One of the more basic differences between most Protestants and Catholics is what we mean when we talk about “salvation.” Central to this difference is whether salvation is viewed as a one-time event, or a process.
The Southern Baptist Statement of Faith says this – “In its broadest sense salvation includes regeneration, justification, sanctification, and glorification.” I think that most Protestant faith traditions would agree with that view. However, when most Protestants/Evangelicals (including Southern Baptists) speak of being “saved,” they are not referring to salvation in its broadest sense. They are referring only to regeneration (being born again) and its companion justification, and view this as an instantaneous, one-time event. This is especially true if they hold to a once-saved, always saved theology.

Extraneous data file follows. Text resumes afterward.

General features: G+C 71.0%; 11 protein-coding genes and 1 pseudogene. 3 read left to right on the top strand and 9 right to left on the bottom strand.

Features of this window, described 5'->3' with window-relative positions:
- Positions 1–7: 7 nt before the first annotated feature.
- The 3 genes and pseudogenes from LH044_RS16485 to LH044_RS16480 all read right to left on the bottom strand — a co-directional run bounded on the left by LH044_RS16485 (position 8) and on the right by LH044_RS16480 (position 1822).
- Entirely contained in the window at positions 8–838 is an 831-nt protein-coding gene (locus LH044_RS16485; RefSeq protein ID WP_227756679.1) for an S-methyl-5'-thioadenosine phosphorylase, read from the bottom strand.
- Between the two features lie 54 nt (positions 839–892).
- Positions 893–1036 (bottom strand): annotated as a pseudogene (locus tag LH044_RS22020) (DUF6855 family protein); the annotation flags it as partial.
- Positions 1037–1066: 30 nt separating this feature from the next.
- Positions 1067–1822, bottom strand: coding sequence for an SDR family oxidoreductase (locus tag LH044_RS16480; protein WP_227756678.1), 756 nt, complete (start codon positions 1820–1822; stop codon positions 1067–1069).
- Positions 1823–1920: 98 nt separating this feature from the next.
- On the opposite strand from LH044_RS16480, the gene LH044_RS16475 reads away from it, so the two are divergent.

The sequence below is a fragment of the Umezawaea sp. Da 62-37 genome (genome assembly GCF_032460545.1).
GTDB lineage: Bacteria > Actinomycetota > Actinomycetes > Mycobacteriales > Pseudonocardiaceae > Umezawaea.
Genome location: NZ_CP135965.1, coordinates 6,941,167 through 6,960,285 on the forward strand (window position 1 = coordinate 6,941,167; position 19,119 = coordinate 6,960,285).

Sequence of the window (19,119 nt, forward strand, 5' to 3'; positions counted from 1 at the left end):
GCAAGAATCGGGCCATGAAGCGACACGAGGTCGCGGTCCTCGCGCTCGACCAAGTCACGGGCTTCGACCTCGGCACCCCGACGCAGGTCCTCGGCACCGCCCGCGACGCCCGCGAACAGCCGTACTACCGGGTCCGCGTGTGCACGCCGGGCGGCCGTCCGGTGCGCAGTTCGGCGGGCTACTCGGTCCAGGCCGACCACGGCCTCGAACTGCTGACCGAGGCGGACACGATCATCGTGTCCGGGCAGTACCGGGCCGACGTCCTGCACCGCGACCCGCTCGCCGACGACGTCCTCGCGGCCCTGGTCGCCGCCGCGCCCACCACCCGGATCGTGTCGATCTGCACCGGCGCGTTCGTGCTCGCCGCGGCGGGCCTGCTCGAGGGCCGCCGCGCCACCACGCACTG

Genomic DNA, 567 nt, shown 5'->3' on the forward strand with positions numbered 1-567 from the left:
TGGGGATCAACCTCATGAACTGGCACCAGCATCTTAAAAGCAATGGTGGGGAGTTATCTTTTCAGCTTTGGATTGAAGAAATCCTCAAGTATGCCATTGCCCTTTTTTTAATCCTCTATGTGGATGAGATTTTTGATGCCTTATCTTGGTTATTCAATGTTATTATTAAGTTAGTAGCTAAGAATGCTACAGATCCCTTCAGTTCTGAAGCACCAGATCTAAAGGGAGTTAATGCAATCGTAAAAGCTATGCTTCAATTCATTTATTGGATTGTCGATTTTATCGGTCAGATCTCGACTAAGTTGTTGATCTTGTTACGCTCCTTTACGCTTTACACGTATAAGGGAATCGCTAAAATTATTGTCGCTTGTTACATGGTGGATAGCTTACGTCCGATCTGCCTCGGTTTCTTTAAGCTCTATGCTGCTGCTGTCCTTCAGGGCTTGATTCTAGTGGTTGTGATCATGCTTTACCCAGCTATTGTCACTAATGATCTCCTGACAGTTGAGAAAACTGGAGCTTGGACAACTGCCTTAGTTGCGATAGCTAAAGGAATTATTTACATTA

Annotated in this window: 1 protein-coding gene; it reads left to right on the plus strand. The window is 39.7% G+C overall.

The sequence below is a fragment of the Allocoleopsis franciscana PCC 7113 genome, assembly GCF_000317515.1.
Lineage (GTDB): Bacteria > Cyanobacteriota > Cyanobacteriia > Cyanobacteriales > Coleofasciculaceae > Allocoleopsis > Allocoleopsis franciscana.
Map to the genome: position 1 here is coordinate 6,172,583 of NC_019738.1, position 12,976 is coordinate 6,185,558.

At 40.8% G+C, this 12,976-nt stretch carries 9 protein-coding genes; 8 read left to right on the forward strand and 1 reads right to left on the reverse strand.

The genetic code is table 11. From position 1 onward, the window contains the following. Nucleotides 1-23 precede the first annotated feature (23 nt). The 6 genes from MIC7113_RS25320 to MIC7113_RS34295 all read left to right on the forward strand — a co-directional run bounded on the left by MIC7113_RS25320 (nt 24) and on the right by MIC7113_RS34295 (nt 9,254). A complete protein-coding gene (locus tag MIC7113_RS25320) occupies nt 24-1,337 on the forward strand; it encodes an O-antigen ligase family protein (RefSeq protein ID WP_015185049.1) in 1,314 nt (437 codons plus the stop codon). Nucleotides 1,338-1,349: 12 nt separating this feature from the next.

Catholics would agree with the definition used in the Southern Baptist SOF regarding salvation – it includes regeneration (being born again), justification, sanctification, and glorification. When we speak of “being saved” however, we tend to mean salvation in what they refer to as its “broadest sense” – all of the above. And this is a process. That’s why the question “are you saved?” seems to us to be bit premature. We are, as St. Paul says, in the process of working out our own salvation “with fear and trembling.” (Philippians 2:12) When discussing salvation with Protestants it’s important to understand this distinction and make sure we’re talking about salvation in the same way. If not, misunderstanding of each other’s position will certainly occur.